Anaphylactic & Anaphylactoid Reactions During Surgery - An Outline

Below is an outline from a talk given to the Department of Anesthesia at UCSF. A case presentation was given on a patient who had two life-threatening episodes of anaphylaxis after opthalmologic surgery. The second episode might have been prevented if the proper workup had been performed.

Although specific skin testing instructions are given below, the following is not intended as a guide for diagnosing and treating surgical anaphylaxis.

Implicated Substances In Perioperative Period

High Risk Groups

▪ Females in regards to muscle relaxant allergy. There may be sensitization to quaternary ammonium compounds common in cosmetics.
▪ Atopic patients (?). There is a higher (in some studies) incidence of atopics in reactors.

Skin Tests

As mentioned above, skin testing may be helpful in certain cases. Immediate-type skin tests are the most rapid and reliable method for demostrating the presense of IgE-antibody. They are best used to evaluate allergy to drugs that are high-molecular weight proteins, i.e., complete antigens (chymopapain, insulin, streptokinase, heterologous serum). Skin testing for low-molecular weight drugs, or incomplete antigens (sulfas, thiobarbiturates, muscle relaxants) are less reliable because we don't know the metabolites that end up forming the haptens. These haptens are essential in promoting the immune response.

Exception: penicillin and related drugs, since the metabolites are well characterized. So, skin testing can be very informative.


  1. Patient must be off histamine-blocking agents.
  2. Positive (Histamine) and negative (saline) controls must be used.
  3. Use standard dilutions, the highest dilutions that have been shown to not cause irritant or non-specific reactions in controls. If no standard known, you must use control volunteers to determine a proper, non-irritating dilution.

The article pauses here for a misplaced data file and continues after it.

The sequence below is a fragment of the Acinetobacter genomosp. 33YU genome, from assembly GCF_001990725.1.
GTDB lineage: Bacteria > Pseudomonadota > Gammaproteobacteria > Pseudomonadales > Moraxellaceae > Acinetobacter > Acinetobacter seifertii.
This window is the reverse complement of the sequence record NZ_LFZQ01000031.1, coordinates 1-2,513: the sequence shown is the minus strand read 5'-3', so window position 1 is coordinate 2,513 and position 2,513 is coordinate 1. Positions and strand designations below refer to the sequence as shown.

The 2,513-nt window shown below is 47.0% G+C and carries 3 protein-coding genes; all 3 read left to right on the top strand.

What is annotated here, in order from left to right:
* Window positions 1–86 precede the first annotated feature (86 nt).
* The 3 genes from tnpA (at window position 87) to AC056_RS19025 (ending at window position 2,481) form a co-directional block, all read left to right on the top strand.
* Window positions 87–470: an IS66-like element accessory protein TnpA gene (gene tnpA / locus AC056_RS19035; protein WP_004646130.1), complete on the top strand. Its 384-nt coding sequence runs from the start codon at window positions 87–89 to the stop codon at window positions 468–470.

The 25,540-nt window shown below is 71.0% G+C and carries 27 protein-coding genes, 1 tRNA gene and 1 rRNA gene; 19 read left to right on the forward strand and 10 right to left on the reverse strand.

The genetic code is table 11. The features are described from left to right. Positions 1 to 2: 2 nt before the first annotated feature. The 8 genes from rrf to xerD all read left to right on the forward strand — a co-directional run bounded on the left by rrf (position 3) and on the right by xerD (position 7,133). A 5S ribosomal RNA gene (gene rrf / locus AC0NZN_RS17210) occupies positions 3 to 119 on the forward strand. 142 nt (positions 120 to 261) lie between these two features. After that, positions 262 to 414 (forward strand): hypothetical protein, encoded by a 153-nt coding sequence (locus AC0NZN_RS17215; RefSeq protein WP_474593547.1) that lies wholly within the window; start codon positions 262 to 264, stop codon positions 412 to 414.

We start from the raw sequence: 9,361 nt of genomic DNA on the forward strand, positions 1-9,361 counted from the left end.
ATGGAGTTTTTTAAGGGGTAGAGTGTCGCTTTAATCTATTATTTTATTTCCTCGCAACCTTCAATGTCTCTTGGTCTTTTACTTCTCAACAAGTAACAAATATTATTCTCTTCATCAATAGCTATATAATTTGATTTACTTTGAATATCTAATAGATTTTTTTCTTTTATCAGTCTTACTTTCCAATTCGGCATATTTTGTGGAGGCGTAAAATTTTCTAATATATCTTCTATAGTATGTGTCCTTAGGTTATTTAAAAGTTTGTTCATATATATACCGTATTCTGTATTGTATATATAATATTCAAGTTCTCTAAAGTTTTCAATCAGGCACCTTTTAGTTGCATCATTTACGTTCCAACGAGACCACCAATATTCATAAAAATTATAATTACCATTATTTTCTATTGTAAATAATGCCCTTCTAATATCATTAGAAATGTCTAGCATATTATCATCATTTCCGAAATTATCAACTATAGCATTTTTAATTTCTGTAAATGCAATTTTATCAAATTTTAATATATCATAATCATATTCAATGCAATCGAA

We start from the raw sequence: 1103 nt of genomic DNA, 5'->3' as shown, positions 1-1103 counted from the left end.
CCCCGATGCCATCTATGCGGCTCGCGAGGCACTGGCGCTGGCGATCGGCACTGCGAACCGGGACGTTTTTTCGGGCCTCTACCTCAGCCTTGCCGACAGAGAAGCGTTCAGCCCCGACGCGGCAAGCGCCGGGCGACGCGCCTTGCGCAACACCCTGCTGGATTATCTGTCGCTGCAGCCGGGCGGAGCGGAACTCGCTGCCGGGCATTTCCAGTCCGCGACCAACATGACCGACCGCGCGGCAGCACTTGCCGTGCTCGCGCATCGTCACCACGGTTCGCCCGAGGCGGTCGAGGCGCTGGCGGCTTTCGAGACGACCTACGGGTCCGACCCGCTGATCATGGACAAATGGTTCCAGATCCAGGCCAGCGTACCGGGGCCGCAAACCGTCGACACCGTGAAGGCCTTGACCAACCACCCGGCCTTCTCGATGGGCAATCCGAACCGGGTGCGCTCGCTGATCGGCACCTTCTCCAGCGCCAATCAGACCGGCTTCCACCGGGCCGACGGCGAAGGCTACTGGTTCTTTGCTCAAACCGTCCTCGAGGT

4. Do the skin testing approximately 2-4 weeks, and less than 3 months, after the event. If too soon, there may be may have depletion of mediators or IgE.
  5. Have resusitation equipment available, as there is a theoretic risk of a severe reaction.
  6. Always do prick test first, usually at 1:10 or undiluted. Put a drop of solution on forearm (or upper back) and prick through with a sharp needle (27 gauge, e.g.). If negative at 15-20 minutes, perform intradermal test.
  7. Intradermals: inject 0.02 ml of solution, just enough to raise a small (2mm) bleb. Read results at 15-20 minutes.
  8. Positive test consists of a wheal of approximately 4mm (or at least 50% of control) with erythema. N.B. what constitutes a positive reaction is not at all standardized, it is different for different authors.
  9. Results are uninterpretable if a wheal and flare is present where the negative saline control was applied (i.e., dermatographism), or if there is no reaction to histamine (pt. on antihistamines or antidepressants).

Considerations when doing skin testing:

False positive:

False negative:

Sensitivity and Specificity of skin testing for most drugs is not known because of lack of challenge data (mainly due to ethical considerations - near deaths have resulted from challenges). For penicillin and hymenoptera venom, rechallenge of skin test positive patients results in 50% reaction rate. Reaction rate for skin test negative patients is very low for PCN and hymenoptera - but these antigens are well characterized.

Because of the paucity of studies on this subject, there is only relatively reliable evidence of validity of testing to thiopental, succinylcholine, and latex. These three have had an IgE mechanism reasonably confirmed by RAST testing. However, it is reasonable to test to other drugs.



Lastly, it's important to note that you can you can confirm a anaphylactic(-oid) reaction with serum tryptase within 4 hours of the event. Tryptase is a protease contained in mast cells, and is a very good marker for mast cell activity. Histamine levels may also be helpful, but it must be drawn immediately after the event (histamine has a much shorter half-life than tryptase).

Neil Gershman, M.D.
May 13, 1994

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